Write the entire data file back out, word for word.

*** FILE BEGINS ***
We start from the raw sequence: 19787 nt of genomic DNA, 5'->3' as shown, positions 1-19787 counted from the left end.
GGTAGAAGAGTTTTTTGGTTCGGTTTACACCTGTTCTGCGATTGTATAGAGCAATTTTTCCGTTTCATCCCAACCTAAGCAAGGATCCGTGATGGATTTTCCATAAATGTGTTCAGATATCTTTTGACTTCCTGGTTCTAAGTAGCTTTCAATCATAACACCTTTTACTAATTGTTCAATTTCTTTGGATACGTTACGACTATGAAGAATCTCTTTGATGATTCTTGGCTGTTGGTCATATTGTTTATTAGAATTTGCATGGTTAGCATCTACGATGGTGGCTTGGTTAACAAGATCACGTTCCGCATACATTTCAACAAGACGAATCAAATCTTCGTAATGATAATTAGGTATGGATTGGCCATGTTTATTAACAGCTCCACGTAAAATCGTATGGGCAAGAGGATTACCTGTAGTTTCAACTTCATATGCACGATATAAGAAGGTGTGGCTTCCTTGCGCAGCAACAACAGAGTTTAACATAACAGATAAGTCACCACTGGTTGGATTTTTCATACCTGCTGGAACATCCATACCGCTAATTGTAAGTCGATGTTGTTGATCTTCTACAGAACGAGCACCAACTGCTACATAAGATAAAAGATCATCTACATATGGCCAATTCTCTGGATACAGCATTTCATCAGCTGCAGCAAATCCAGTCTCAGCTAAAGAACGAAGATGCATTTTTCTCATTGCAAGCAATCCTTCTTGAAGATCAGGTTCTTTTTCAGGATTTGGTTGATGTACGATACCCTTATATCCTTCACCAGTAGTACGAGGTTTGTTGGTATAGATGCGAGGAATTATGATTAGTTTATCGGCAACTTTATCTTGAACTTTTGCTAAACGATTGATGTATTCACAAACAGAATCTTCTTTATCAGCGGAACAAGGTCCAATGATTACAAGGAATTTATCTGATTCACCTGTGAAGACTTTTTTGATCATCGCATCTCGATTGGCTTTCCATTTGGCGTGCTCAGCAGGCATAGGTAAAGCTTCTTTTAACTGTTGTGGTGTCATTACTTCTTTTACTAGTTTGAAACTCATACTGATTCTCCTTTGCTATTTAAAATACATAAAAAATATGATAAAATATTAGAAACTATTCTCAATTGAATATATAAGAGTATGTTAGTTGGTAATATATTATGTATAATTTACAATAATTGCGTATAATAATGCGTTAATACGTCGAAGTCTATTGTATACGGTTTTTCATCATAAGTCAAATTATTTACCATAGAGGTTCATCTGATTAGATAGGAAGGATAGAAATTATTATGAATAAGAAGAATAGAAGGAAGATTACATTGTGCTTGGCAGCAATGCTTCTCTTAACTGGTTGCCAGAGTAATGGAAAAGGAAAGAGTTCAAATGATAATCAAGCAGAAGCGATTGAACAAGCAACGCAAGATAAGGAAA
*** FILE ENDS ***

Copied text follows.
We start from the raw sequence: 19787 nt of genomic DNA, 5'->3' as shown, positions 1-19787 counted from the left end.
GGTAGAAGAGTTTTTTGGTTCGGTTTACACCTGTTCTGCGATTGTATAGAGCAATTTTTCCGTTTCATCCCAACCTAAGCAAGGATCCGTGATGGATTTTCCATAAATGTGTTCAGATATCTTTTGACTTCCTGGTTCTAAGTAGCTTTCAATCATAACACCTTTTACTAATTGTTCAATTTCTTTGGATACGTTACGACTATGAAGAATCTCTTTGATGATTCTTGGCTGTTGGTCATATTGTTTATTAGAATTTGCATGGTTAGCATCTACGATGGTGGCTTGGTTAACAAGATCACGTTCCGCATACATTTCAACAAGACGAATCAAATCTTCGTAATGATAATTAGGTATGGATTGGCCATGTTTATTAACAGCTCCACGTAAAATCGTATGGGCAAGAGGATTACCTGTAGTTTCAACTTCATATGCACGATATAAGAAGGTGTGGCTTCCTTGCGCAGCAACAACAGAGTTTAACATAACAGATAAGTCACCACTGGTTGGATTTTTCATACCTGCTGGAACATCCATACCGCTAATTGTAAGTCGATGTTGTTGATCTTCTACAGAACGAGCACCAACTGCTACATAAGATAAAAGATCATCTACATATGGCCAATTCTCTGGATACAGCATTTCATCAGCTGCAGCAAATCCAGTCTCAGCTAAAGAACGAAGATGCATTTTTCTCATTGCAAGCAATCCTTCTTGAAGATCAGGTTCTTTTTCAGGATTTGGTTGATGTACGATACCCTTATATCCTTCACCAGTAGTACGAGGTTTGTTGGTATAGATGCGAGGAATTATGATTAGTTTATCGGCAACTTTATCTTGAACTTTTGCTAAACGATTGATGTATTCACAAACAGAATCTTCTTTATCAGCGGAACAAGGTCCAATGATTACAAGGAATTTATCTGATTCACCTGTGAAGACTTTTTTGATCATCGCATCTCGATTGGCTTTCCATTTGGCGTGCTCAGCAGGCATAGGTAAAGCTTCTTTTAACTGTTGTGGTGTCATTACTTCTTTTACTAGTTTGAAACTCATACTGATTCTCCTTTGCTATTTAAAATACATAAAAAATATGATAAAATATTAGAAACTATTCTCAATTGAATATATAAGAGTATGTTAGTTGGTAATATATTATGTATAATTTACAATAATTGCGTATAATAATGCGTTAATACGTCGAAGTCTATTGTATACGGTTTTTCATCATAAGTCAAATTATTTACCATAGAGGTTCATCTGATTAGATAGGAAGGATAGAAATTATTATGAATAAGAAGAATAGAAGGAAGATTACATTGTGCTTGGCAGCAATGCTTCTCTTAACTGGTTGCCAGAGTAATGGAAAAGGAAAGAGTTCAAATGATAATCAAGCAGAAGCGATTGAACAAGCAACGCAAGATAAGGAAA